In the ninth section of the Symbol of Faith the dogma about the Church is formulated: “I believe … in one, holy, catholic and apostolic Church.”

The Church is one because it is the Body of Christ, and Christ the Savior is one.

Priest Geogiy Kochetkov has advanced the idea of the existence of two churches: the “True” Church, and the “canonical” Church. He writes, “Almost from apostolic times, the boundary between the Church with a capital “C” and the church with a small “c” has noticeably widened, so that if there is no true faith outside the true Church, while outside the “correct” Church it does occur, then this is direct testimony to this widened boundary and the eminent danger that canonical Church may lose the fullness of even potential churchliness.” (“Faith outside the Church and the problem of entering Church life”, Afanasiev Readings, International theology conference dedicated to “The legacy of Professor-Archpriest Nicholai Afanasiev and the problems of modern Church life [toward the centennial of his birthday]” [Moscow, 1994]).

There exists a very precise definition of the Church as a society of people established by God, united by the Orthodox faith, the Divine commandments, the Sacraments, and the Church hierarchy. This is the “canonical” Church. Fr. Georgiy does not give any definition of the Church he calls “true,” or “mystical”. No criteria are designated. He only asserts that it encompasses not only people who have not been baptized, but also people who do not even believe in Jesus Christ: “With the course of historical time the non-connection between the boundaries of the true Church and the canonical Church has progressed, extending ever further, even to the point of phenomena and noumena of open atheism, unbelief within the framework of the canonical Church (we recall, for example, the recent general secretaries [of the Communist Party.—Trans.], who were given Orthodox funerals only because they were baptized), and the true personal holiness recognized even by many Christians of people outside of it, but within the mystical Church (from St. Francis of Assisi to Dietrich Bonhoeffer and Albert Schweitzer, and maybe even Mahatma Ghandi).”

The Lutheren pastor named here, Dietrich Bonhoeffer (1906–1945), who showed great courage in the struggle against Nazism, was one of the founders of the confession, “Christianity without religion”, formulated in 1943–44 in his letters to Eberhard Bethge. In these letters he wrote about the end of historical Christianity: “The time has long passed when people could be told everything in words (be it theological thoughts or pious speeches); the time of interest in man’s inner world and conscience, and thus, to religion in general, has also passed. We are coming closer to an absolutely religionless period: people simply can no longer remain religious. Even those who honestly call themselves “religious” are in fact not religious at all; apparently they understand “religiosity” as something rather different” (Dietrich Bonhoeffer, Resistance and Submission).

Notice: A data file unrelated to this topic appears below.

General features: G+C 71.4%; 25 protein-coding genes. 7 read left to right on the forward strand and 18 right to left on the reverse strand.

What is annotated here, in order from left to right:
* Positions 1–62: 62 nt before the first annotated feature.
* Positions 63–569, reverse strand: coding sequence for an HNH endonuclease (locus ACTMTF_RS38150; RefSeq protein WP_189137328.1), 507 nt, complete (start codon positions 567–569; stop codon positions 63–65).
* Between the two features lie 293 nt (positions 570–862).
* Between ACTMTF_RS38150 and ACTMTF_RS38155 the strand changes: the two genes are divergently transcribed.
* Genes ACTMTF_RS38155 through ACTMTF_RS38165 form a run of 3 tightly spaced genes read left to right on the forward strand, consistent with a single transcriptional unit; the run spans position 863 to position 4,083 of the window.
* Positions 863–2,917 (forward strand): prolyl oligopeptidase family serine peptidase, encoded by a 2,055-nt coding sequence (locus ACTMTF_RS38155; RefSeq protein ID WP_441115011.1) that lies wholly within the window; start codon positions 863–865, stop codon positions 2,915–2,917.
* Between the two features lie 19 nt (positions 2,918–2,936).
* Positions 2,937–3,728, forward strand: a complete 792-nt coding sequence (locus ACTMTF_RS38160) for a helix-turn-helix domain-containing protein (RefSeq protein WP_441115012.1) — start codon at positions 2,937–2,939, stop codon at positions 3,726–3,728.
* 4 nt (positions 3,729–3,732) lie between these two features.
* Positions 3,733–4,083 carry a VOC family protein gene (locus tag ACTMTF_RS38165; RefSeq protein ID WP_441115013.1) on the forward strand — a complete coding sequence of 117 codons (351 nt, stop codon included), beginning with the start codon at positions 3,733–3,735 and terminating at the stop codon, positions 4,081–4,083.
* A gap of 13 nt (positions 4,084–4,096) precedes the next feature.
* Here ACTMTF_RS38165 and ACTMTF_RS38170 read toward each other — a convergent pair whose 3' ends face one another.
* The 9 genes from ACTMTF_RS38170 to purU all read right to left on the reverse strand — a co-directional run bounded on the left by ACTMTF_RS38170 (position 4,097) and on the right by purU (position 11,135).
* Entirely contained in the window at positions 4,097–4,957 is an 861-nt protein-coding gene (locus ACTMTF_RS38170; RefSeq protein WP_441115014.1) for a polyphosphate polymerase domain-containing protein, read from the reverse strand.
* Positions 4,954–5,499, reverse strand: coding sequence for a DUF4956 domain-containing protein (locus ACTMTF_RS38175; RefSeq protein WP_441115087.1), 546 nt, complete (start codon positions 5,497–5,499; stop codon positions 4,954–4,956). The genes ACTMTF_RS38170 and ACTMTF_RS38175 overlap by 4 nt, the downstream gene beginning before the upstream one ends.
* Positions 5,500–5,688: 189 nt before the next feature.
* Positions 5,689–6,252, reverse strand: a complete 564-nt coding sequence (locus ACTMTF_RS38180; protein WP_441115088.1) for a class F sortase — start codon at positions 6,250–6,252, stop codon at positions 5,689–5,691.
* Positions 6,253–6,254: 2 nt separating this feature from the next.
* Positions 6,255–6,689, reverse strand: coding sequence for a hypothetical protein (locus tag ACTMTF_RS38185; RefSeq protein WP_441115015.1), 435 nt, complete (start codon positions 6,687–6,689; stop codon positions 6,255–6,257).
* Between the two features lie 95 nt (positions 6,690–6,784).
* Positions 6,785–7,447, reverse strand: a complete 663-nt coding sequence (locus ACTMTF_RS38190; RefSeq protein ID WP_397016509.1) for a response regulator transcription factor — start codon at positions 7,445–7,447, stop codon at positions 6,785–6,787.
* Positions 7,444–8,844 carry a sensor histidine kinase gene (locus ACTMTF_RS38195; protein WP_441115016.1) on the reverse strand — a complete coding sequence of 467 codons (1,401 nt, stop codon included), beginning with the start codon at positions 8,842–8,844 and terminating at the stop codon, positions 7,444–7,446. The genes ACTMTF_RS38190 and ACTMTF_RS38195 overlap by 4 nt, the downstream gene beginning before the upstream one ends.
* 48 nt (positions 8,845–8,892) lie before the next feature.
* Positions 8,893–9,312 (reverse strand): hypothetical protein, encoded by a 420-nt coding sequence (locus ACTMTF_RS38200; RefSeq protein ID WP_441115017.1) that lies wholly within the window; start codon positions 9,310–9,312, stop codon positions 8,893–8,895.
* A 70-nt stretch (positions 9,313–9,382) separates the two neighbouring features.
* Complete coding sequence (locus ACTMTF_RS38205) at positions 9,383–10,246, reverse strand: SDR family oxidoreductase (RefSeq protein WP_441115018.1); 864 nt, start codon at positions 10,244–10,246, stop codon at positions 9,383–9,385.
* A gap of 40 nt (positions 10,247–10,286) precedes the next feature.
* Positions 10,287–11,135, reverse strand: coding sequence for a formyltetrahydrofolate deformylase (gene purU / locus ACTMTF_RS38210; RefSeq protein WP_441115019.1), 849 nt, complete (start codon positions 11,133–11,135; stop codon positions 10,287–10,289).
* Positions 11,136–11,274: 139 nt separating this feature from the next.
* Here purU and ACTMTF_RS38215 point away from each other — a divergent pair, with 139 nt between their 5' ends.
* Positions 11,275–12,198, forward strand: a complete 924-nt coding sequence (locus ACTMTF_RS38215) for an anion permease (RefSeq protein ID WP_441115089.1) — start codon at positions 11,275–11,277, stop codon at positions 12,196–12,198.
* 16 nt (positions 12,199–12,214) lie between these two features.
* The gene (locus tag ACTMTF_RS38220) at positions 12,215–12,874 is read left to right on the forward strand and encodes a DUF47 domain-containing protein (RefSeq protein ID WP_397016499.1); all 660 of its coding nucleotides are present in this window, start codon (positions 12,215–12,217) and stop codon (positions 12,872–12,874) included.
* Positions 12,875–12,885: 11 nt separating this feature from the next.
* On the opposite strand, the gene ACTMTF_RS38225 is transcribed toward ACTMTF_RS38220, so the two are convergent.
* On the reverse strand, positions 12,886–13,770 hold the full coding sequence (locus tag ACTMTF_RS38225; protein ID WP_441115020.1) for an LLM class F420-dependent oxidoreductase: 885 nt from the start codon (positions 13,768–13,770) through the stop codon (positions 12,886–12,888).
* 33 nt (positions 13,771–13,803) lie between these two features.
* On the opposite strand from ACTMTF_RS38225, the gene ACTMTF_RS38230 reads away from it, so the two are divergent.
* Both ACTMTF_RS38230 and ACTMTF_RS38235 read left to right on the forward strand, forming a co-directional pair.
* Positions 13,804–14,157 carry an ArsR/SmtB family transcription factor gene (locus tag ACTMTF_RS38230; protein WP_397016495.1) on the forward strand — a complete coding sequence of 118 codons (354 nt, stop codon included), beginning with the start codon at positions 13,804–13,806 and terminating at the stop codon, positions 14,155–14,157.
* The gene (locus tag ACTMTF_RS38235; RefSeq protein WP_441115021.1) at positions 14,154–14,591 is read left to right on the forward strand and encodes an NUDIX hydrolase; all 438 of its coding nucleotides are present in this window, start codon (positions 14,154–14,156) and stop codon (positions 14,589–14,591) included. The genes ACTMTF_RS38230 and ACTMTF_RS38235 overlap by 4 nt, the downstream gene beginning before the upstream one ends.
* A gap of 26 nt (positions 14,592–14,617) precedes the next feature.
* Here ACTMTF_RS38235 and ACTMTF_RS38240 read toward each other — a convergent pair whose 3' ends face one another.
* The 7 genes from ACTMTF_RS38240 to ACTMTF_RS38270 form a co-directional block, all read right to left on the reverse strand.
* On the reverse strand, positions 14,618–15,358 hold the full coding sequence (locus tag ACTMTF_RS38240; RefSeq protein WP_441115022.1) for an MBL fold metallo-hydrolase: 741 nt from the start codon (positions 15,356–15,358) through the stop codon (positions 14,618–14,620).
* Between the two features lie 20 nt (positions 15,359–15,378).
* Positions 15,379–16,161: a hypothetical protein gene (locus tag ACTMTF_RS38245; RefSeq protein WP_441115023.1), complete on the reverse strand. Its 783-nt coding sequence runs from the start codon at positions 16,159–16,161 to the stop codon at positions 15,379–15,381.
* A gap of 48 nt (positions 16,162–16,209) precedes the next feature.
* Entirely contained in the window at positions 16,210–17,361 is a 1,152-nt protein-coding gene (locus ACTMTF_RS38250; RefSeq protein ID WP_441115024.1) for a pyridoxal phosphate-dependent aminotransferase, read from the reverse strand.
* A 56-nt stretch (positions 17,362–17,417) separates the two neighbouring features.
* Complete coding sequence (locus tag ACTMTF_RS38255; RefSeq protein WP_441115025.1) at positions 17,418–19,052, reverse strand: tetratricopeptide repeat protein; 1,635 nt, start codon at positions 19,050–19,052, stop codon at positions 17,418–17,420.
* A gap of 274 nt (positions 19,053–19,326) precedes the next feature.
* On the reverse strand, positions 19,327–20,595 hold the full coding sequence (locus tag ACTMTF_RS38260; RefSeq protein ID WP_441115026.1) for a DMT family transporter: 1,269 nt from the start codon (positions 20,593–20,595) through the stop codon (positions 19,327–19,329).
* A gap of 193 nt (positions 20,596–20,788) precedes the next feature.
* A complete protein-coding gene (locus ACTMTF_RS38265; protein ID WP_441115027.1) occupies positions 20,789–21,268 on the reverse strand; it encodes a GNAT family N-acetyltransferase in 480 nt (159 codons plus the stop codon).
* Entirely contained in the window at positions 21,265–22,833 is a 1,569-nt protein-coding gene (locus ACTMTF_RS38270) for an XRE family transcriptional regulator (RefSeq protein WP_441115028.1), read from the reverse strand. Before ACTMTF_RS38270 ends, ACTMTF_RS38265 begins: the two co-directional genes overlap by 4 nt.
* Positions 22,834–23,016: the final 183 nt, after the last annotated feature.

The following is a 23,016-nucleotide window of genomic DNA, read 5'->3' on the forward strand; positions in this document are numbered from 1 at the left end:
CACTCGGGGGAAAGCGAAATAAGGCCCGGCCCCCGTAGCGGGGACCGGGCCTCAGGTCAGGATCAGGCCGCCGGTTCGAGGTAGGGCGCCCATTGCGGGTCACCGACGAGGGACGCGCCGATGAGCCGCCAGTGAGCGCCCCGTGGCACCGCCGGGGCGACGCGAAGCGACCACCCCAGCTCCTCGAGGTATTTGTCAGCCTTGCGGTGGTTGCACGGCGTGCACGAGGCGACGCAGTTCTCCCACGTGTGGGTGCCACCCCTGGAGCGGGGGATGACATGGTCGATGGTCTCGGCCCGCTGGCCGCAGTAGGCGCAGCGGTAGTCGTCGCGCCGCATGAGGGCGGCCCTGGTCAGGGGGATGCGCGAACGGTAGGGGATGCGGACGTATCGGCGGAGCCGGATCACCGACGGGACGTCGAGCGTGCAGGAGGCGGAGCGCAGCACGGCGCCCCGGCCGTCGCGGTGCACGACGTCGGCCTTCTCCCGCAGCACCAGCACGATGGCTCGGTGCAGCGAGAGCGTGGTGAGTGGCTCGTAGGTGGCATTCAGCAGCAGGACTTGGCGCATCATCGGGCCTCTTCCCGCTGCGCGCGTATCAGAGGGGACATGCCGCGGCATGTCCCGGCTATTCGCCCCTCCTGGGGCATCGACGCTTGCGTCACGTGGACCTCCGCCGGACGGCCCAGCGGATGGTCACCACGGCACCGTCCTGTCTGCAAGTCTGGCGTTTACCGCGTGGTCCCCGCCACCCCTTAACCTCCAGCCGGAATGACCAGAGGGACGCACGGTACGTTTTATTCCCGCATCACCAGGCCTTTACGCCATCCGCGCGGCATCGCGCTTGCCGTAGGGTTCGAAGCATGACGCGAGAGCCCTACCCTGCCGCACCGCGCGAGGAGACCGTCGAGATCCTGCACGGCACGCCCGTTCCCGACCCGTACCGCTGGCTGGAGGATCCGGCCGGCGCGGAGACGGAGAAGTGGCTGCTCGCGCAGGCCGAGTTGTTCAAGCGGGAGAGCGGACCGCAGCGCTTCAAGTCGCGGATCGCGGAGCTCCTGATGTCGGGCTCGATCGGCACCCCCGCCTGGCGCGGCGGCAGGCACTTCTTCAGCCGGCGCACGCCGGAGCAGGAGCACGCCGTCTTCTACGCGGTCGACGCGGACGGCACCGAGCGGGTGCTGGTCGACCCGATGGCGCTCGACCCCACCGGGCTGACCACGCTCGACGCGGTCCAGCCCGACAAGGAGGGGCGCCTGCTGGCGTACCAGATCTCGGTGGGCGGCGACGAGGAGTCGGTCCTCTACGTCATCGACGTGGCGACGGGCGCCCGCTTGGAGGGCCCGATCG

Fr. Georgiy Kochetkov is even ready to number among the members of the “true” Church Mahatma Ghandi (1869–1948), who said (in “Ethical Religion”):

I am an extreme reformer, but I do not renounce even a single main belief of Hinduism.

I believe in the cult of the sacred cow in a much broader sense than the one that the people understand;

I do not renounce the cult of idols;

I do not believe in the exclusive divinity of the Vedas. I suppose that the Bible, the Koran, and the Zend-Avesta are just as god-inspired as the Vedas;

“All religions are just different paths that lead to one and the same goal (HindSwaraj).

Christianity in Fr. Georgiy’s understanding is so vague that he has even counted Moslems among the Christians: “When I read the Koran, I said to myself—not to someone else but to myself: Moslems are Christians… If they call Jesus the Messiah—and everyone knows that sura—and if the Messiah is Christ, then why aren’t they Christians? At the time I did not yet know the famous quote from St. Philaret of Moscow: ‘I will not dare to call false any Church that believes the Jesus is the Christ.’ For me, Moslems are Christians; they are the Protestants of the seventh century” (Materials for the international scientific-theological conference, Moscow, September 29–October 1, 2004 [Moscow: St. Philaret Institute, 2005] 114–115).

Several perplexities arise immediately:

1. Islam denies the Christian teaching on the Holy Trinity, it denies the redemptive death of the Savior on the cross; it does not accept the Resurrection of Christ. It is not clear why Fr. Georgiy has decided to consider Christian those who reject these cornerstones of truth. And if Christ be not raised, your faith is vain; ye are yet in your sins (1 Cor. 15:17).